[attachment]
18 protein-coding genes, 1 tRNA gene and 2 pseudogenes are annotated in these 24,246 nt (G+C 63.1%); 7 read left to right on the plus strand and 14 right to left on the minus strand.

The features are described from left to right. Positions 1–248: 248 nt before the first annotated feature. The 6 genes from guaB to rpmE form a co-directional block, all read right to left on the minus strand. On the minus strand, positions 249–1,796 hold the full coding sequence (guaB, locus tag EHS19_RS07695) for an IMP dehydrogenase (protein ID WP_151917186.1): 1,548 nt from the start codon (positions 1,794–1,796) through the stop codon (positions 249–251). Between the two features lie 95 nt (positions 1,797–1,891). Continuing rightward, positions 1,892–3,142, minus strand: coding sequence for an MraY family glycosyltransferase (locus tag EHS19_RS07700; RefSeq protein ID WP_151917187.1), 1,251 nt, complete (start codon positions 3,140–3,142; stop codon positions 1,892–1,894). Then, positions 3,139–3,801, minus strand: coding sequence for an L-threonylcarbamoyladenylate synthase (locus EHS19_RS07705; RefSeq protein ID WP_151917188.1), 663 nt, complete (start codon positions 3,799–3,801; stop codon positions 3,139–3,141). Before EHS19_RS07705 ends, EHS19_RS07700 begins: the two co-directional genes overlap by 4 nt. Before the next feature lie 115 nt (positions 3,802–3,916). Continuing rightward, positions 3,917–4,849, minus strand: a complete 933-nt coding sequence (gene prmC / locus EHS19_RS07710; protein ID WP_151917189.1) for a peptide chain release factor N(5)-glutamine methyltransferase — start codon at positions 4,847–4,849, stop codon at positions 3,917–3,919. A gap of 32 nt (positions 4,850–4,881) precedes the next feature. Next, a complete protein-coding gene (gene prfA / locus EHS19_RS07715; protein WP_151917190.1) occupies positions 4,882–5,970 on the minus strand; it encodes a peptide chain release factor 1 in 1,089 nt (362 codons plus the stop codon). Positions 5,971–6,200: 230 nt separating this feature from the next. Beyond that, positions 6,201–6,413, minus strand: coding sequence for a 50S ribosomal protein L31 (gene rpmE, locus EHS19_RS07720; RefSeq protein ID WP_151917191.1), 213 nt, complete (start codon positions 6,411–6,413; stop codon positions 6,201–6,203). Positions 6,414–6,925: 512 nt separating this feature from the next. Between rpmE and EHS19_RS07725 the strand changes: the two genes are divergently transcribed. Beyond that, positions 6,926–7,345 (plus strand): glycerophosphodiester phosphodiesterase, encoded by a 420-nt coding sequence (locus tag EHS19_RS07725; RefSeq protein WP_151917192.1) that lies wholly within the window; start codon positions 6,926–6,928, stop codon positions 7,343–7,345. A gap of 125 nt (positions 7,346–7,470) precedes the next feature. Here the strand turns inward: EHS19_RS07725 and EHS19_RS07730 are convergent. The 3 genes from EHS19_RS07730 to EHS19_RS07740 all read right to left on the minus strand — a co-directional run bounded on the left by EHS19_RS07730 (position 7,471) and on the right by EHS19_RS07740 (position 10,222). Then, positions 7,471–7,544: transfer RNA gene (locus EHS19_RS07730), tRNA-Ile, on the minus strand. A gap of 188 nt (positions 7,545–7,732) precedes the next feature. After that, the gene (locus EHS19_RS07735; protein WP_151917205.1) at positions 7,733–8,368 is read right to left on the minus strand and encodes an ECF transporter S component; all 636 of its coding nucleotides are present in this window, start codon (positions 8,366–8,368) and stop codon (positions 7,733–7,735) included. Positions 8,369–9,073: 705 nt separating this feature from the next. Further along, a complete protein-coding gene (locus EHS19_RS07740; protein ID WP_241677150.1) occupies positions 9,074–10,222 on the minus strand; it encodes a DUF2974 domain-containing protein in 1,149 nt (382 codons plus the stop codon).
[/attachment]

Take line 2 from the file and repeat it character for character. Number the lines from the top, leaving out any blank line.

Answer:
The features are described from left to right. Positions 1–248: 248 nt before the first annotated feature. The 6 genes from guaB to rpmE form a co-directional block, all read right to left on the minus strand. On the minus strand, positions 249–1,796 hold the full coding sequence (guaB, locus tag EHS19_RS07695) for an IMP dehydrogenase (protein ID WP_151917186.1): 1,548 nt from the start codon (positions 1,794–1,796) through the stop codon (positions 249–251). Between the two features lie 95 nt (positions 1,797–1,891). Continuing rightward, positions 1,892–3,142, minus strand: coding sequence for an MraY family glycosyltransferase (locus tag EHS19_RS07700; RefSeq protein ID WP_151917187.1), 1,251 nt, complete (start codon positions 3,140–3,142; stop codon positions 1,892–1,894). Then, positions 3,139–3,801, minus strand: coding sequence for an L-threonylcarbamoyladenylate synthase (locus EHS19_RS07705; RefSeq protein ID WP_151917188.1), 663 nt, complete (start codon positions 3,799–3,801; stop codon positions 3,139–3,141). Before EHS19_RS07705 ends, EHS19_RS07700 begins: the two co-directional genes overlap by 4 nt. Before the next feature lie 115 nt (positions 3,802–3,916). Continuing rightward, positions 3,917–4,849, minus strand: a complete 933-nt coding sequence (gene prmC / locus EHS19_RS07710; protein ID WP_151917189.1) for a peptide chain release factor N(5)-glutamine methyltransferase — start codon at positions 4,847–4,849, stop codon at positions 3,917–3,919. A gap of 32 nt (positions 4,850–4,881) precedes the next feature. Next, a complete protein-coding gene (gene prfA / locus EHS19_RS07715; protein WP_151917190.1) occupies positions 4,882–5,970 on the minus strand; it encodes a peptide chain release factor 1 in 1,089 nt (362 codons plus the stop codon). Positions 5,971–6,200: 230 nt separating this feature from the next. Beyond that, positions 6,201–6,413, minus strand: coding sequence for a 50S ribosomal protein L31 (gene rpmE, locus EHS19_RS07720; RefSeq protein ID WP_151917191.1), 213 nt, complete (start codon positions 6,411–6,413; stop codon positions 6,201–6,203). Positions 6,414–6,925: 512 nt separating this feature from the next. Between rpmE and EHS19_RS07725 the strand changes: the two genes are divergently transcribed. Beyond that, positions 6,926–7,345 (plus strand): glycerophosphodiester phosphodiesterase, encoded by a 420-nt coding sequence (locus tag EHS19_RS07725; RefSeq protein WP_151917192.1) that lies wholly within the window; start codon positions 6,926–6,928, stop codon positions 7,343–7,345. A gap of 125 nt (positions 7,346–7,470) precedes the next feature. Here the strand turns inward: EHS19_RS07725 and EHS19_RS07730 are convergent. The 3 genes from EHS19_RS07730 to EHS19_RS07740 all read right to left on the minus strand — a co-directional run bounded on the left by EHS19_RS07730 (position 7,471) and on the right by EHS19_RS07740 (position 10,222). Then, positions 7,471–7,544: transfer RNA gene (locus EHS19_RS07730), tRNA-Ile, on the minus strand. A gap of 188 nt (positions 7,545–7,732) precedes the next feature. After that, the gene (locus EHS19_RS07735; protein WP_151917205.1) at positions 7,733–8,368 is read right to left on the minus strand and encodes an ECF transporter S component; all 636 of its coding nucleotides are present in this window, start codon (positions 8,366–8,368) and stop codon (positions 7,733–7,735) included. Positions 8,369–9,073: 705 nt separating this feature from the next. Further along, a complete protein-coding gene (locus EHS19_RS07740; protein ID WP_241677150.1) occupies positions 9,074–10,222 on the minus strand; it encodes a DUF2974 domain-containing protein in 1,149 nt (382 codons plus the stop codon).